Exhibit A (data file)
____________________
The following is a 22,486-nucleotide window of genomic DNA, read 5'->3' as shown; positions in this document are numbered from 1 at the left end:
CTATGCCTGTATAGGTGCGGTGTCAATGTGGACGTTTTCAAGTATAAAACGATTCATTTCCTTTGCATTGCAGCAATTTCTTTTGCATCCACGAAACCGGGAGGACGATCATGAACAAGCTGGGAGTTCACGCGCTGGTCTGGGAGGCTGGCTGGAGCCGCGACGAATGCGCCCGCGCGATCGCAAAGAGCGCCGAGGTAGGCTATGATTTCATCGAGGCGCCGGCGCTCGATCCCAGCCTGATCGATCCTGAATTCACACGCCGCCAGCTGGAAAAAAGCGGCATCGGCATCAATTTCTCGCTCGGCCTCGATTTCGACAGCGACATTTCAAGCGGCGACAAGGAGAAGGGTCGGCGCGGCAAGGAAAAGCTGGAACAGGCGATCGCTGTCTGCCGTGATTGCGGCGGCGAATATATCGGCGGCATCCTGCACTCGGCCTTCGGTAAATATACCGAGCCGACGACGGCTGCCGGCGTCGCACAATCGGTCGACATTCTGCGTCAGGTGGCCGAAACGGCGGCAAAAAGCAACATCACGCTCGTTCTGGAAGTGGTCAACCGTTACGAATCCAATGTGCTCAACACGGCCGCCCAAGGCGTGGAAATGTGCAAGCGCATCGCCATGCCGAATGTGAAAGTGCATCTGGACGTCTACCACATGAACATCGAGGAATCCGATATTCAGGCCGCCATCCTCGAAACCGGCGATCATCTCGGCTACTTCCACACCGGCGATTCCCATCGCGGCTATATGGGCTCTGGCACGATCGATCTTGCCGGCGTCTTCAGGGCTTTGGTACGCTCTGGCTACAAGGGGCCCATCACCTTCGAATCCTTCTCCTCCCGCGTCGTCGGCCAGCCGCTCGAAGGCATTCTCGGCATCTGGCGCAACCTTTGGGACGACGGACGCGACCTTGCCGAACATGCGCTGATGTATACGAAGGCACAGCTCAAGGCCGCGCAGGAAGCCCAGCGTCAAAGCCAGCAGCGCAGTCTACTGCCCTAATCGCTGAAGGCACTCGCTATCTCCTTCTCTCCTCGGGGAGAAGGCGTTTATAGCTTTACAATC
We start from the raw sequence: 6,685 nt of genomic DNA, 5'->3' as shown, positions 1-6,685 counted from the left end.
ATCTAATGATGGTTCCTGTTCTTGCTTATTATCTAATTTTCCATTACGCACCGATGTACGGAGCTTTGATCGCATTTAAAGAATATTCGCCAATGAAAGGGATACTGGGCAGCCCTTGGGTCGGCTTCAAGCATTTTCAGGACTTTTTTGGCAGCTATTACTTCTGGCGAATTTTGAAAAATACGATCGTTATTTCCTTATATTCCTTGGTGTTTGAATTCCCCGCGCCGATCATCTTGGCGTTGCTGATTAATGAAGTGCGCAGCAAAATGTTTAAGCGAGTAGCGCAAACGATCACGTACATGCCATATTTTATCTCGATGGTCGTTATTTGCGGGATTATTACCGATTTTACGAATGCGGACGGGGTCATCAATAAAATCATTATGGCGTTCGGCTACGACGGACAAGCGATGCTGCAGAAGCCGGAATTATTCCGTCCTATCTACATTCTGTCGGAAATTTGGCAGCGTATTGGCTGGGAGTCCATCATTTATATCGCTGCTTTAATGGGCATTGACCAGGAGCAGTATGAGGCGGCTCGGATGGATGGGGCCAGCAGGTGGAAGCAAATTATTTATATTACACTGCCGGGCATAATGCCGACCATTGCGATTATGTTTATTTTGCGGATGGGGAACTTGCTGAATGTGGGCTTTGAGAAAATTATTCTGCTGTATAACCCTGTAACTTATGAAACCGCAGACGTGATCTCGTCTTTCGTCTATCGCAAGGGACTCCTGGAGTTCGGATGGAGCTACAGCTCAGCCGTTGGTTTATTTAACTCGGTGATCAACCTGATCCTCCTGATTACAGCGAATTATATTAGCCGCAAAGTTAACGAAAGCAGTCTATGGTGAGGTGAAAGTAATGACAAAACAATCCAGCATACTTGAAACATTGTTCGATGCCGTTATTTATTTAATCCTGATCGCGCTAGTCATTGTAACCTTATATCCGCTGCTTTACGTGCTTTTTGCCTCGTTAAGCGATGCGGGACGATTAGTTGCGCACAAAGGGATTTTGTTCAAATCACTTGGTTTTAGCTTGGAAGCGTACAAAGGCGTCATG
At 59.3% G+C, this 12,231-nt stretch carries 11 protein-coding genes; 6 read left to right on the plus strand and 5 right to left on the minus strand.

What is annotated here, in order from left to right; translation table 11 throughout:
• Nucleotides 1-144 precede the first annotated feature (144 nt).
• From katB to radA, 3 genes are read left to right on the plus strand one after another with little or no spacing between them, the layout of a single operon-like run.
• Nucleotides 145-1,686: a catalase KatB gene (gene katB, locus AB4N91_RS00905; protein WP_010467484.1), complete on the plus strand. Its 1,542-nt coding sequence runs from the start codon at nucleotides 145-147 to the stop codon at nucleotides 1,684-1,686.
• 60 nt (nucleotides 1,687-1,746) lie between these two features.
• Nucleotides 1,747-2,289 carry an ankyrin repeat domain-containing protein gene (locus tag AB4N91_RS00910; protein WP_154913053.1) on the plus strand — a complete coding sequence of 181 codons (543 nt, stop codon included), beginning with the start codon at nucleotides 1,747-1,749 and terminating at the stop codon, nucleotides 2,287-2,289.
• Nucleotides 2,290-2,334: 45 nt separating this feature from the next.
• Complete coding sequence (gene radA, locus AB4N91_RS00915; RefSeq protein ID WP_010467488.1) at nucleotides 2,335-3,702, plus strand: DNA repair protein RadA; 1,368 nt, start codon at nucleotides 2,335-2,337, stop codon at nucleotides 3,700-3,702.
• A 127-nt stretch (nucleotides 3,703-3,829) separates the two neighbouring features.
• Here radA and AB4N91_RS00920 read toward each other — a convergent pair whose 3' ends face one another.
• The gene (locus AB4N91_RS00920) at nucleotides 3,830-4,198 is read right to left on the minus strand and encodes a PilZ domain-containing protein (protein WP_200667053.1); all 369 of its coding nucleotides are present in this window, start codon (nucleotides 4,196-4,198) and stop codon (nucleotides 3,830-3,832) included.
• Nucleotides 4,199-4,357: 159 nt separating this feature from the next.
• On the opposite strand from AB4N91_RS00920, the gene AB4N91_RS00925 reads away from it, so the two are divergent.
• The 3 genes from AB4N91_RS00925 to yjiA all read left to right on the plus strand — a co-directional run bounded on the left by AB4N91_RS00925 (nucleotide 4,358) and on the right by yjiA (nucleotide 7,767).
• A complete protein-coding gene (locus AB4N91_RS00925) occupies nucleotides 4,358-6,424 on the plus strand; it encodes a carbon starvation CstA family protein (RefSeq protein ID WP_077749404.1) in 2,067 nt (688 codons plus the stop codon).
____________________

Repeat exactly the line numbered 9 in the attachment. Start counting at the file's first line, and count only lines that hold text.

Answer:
• Nucleotides 145-1,686: a catalase KatB gene (gene katB, locus AB4N91_RS00905; protein WP_010467484.1), complete on the plus strand. Its 1,542-nt coding sequence runs from the start codon at nucleotides 145-147 to the stop codon at nucleotides 1,684-1,686.